There’s good and bad to everything right? God and the Devil, liberators and oppressors, being alive and being dead (sometimes dead is good, like the Tyrannosaurus Rex, but you know what I mean). Well, in the same way that we encourage the release of negative hormones, we can also give an abundant supply of good hormones, such as Serotonin and Dopamine and surprise surprise, there are no side effects of ever being too happy. In fact, we can go one step further and say that happiness is the cure and the solution to almost everything we have been talking about.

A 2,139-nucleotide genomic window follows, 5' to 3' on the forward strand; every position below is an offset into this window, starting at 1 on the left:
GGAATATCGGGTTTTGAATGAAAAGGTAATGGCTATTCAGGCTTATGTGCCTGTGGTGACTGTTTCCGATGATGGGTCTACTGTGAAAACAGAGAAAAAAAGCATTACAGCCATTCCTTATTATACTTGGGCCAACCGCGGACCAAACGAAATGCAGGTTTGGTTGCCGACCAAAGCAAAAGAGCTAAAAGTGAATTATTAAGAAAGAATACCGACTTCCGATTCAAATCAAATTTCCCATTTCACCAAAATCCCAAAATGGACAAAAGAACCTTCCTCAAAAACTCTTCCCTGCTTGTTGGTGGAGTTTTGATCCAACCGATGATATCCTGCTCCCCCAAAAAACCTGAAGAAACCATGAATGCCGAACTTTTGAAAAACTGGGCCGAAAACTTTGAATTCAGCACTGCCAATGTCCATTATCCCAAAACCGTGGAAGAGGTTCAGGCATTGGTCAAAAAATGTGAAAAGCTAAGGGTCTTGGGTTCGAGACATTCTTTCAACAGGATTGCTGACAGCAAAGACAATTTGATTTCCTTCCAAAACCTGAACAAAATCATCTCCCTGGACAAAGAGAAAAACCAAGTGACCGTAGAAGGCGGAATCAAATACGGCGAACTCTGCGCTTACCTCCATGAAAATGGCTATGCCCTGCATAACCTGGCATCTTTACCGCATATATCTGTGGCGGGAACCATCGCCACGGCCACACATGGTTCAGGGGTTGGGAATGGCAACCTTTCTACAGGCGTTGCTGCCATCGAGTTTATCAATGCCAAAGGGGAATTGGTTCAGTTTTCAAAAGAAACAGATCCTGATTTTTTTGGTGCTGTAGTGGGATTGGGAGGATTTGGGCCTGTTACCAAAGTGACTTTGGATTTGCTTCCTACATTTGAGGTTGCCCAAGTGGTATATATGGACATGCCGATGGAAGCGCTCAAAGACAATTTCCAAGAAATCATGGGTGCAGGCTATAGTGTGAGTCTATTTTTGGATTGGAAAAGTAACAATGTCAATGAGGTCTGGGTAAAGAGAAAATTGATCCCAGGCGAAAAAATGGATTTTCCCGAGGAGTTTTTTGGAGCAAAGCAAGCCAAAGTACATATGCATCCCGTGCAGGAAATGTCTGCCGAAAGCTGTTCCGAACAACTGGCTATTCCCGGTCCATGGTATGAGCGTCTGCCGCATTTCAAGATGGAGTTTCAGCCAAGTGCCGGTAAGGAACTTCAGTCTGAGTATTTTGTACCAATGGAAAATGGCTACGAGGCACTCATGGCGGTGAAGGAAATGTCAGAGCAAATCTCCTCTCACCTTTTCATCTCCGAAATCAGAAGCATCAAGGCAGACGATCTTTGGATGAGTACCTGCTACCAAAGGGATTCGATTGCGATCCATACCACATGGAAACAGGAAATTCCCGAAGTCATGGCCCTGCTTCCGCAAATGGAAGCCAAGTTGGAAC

Our brains respond like kids to candy when it comes to habit, it behaves more efficiently and even starts to change shape when it is able to work automatically on tasks. As explained by Harvard Professor, Shawn Achor in his talk on the Tetris effect, when we practice anything such as learning a language or an instrument, our brain start to develop a habit that begins to efficiently process the repeating information - which is why we get better at the task. Further to this, our brain then begins to scan for things in the environment around us that support the habit, subconsciously, which is why when we are learning a new thing we seem to see references to that thing everywhere around us. Similarly, no practice means that we are capable of forgetting a skill - even one that we know so well - and while this may seem bad, in fact this is the beauty in forgetting trauma. Just like a skill we stop practicing, by not allowing our mind to think of these negative things, our brain forgets to process signals relating to it and subsequently does not look to our environment to remind us of the trauma. Knowing this means that if we purposefully do things that make us happy as a habit, our brain will begin to look for things in our environment that make us happy, perpetuating the cycle of positivity and removing the memory and links to negative thought or trauma. And add to that the incredible effect on our bodies from a physiological perspective regarding the constant stimulation of Serotonin and Dopamine. There are doctors and medical professionals worldwide who claim that happiness can cure anything from depression to cancer, (and gives you awesome skin and hair as a side effect) - take that movie with Robin Williams, called Patch Adams, which was based on a real life doctor who put aside traditional practice in his hospital to treat his patients with happiness cures.